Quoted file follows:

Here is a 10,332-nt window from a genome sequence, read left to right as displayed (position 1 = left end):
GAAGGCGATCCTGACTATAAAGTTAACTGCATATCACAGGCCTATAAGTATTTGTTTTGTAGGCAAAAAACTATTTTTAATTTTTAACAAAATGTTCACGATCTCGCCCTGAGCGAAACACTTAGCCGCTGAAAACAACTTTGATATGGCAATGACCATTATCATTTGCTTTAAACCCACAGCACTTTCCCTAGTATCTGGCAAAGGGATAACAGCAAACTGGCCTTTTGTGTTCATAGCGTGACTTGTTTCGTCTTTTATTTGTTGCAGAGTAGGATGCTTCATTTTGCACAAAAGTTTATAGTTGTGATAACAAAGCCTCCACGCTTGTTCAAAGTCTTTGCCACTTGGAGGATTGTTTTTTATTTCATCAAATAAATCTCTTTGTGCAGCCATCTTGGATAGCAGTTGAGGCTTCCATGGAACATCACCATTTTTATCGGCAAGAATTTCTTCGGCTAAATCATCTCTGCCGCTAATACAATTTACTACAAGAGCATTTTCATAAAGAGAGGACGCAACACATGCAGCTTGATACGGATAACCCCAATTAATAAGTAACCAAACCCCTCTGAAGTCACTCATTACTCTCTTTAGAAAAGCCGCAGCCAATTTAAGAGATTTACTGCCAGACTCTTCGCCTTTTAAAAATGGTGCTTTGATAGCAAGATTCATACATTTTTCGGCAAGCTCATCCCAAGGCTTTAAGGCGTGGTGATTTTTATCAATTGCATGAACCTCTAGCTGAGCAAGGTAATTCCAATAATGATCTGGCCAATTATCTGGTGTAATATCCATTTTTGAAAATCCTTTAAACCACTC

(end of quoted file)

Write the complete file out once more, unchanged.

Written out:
Here is a 10,332-nt window from a genome sequence, read left to right as displayed (position 1 = left end):
GAAGGCGATCCTGACTATAAAGTTAACTGCATATCACAGGCCTATAAGTATTTGTTTTGTAGGCAAAAAACTATTTTTAATTTTTAACAAAATGTTCACGATCTCGCCCTGAGCGAAACACTTAGCCGCTGAAAACAACTTTGATATGGCAATGACCATTATCATTTGCTTTAAACCCACAGCACTTTCCCTAGTATCTGGCAAAGGGATAACAGCAAACTGGCCTTTTGTGTTCATAGCGTGACTTGTTTCGTCTTTTATTTGTTGCAGAGTAGGATGCTTCATTTTGCACAAAAGTTTATAGTTGTGATAACAAAGCCTCCACGCTTGTTCAAAGTCTTTGCCACTTGGAGGATTGTTTTTTATTTCATCAAATAAATCTCTTTGTGCAGCCATCTTGGATAGCAGTTGAGGCTTCCATGGAACATCACCATTTTTATCGGCAAGAATTTCTTCGGCTAAATCATCTCTGCCGCTAATACAATTTACTACAAGAGCATTTTCATAAAGAGAGGACGCAACACATGCAGCTTGATACGGATAACCCCAATTAATAAGTAACCAAACCCCTCTGAAGTCACTCATTACTCTCTTTAGAAAAGCCGCAGCCAATTTAAGAGATTTACTGCCAGACTCTTCGCCTTTTAAAAATGGTGCTTTGATAGCAAGATTCATACATTTTTCGGCAAGCTCATCCCAAGGCTTTAAGGCGTGGTGATTTTTATCAATTGCATGAACCTCTAGCTGAGCAAGGTAATTCCAATAATGATCTGGCCAATTATCTGGTGTAATATCCATTTTTGAAAATCCTTTAAACCACTC